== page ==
Indian fine dining restaurant Yaatra has become the latest resident of the old Westminster Fire Station between St James’ Park and Westminster. The Grade II listed building was converted into apartments and a restaurant that hosted Mathura, another South Asian restaurant, shortly before the new tenants moved in.
The interior brings a blend of history and finesse with many of the old fire station features still visible and interspersed with oriental tapestries to bring the design together.
The menu is the creation of twice Michelin-starred Executive Chef Amit Bagyal. It is designed to take diners on a journey through India, following the highways that weave from the Himalayan mountains through West Bengal and down to the coast of Goa, giving guests the opportunity to explore new territories, flavours and traditions.
We arrived on a typically British, wet winter evening, and shortly after a warm greeting we were tucking into a basket of poppadoms and sipping on mango bellinis. The basket had three variations of poppadom and paired perfectly with the spicy mint sauce and berry chutney. The bellini, however, was lacking the freshness we expected from the mango.
For the entrée, we opted for a selection of recommendations from the chef which included a slow-cooked beef, mixed grill, momo dumplings and a sweet dish called Daulat ki chaat. The steamed momo dumplings were filled with chicken and served with a spicy vegetable broth. This was the first thing we tried and took centre stage as our favourite of the evening. The potato-based Daulat ki chaat was another stand-out due to the sweet aromas and crunchy textures not generally expected from a starter. This recipe started life as a dessert and although served cold, the light whipped foam was a pleasant pairing alongside the intense spices from other dishes.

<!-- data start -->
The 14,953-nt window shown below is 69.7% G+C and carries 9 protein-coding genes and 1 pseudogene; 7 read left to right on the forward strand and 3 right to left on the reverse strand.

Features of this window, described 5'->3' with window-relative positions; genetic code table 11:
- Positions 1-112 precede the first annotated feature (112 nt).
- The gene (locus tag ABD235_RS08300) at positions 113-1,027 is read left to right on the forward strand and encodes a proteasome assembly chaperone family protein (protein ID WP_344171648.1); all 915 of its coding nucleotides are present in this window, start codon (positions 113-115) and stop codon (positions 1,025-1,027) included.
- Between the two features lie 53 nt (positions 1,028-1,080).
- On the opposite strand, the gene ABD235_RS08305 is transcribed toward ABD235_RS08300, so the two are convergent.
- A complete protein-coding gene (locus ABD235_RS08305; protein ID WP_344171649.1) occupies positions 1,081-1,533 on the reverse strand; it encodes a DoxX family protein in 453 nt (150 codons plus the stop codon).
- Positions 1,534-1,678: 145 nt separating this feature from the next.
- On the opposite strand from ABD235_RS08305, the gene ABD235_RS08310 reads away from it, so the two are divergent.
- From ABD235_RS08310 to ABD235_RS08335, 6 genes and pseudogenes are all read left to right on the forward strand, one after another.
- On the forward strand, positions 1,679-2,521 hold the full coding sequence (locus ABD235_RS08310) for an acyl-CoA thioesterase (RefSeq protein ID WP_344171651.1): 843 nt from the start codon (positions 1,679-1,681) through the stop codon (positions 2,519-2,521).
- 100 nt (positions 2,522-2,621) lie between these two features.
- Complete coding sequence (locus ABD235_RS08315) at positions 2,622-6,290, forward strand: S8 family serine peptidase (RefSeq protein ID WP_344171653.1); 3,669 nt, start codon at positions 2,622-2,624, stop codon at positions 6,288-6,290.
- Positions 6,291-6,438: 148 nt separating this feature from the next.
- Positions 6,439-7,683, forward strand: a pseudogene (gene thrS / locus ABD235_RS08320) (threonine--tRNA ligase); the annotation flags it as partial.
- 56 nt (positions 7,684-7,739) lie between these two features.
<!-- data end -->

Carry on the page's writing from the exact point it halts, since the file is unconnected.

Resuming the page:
The mains brought some classics – butter chicken, chicken biriyani and garlic naan. As expected, each was well executed and fulfilled those cravings that arrive like clockwork every Friday. The surprise winner from the mains was the Garhwal Goat Osso Bucco, a goat curry made in the chef’s home-style. The meat was beautifully soft and served in a rich caramelised onion sauce – a must-have!
We didn’t leave much space for dessert, which turned out to be a good decision as the chocolate and rasmalai were adequate but certainly not the stars of the show.
Overall the ambiance, food and wine pairings were of a high quality. We thoroughly enjoyed the chance to explore the variation in cuisines from across the country. The unique dishes are what will keep us coming back and what we’d love to see expanded upon.
A journey that’s definitely worth taking.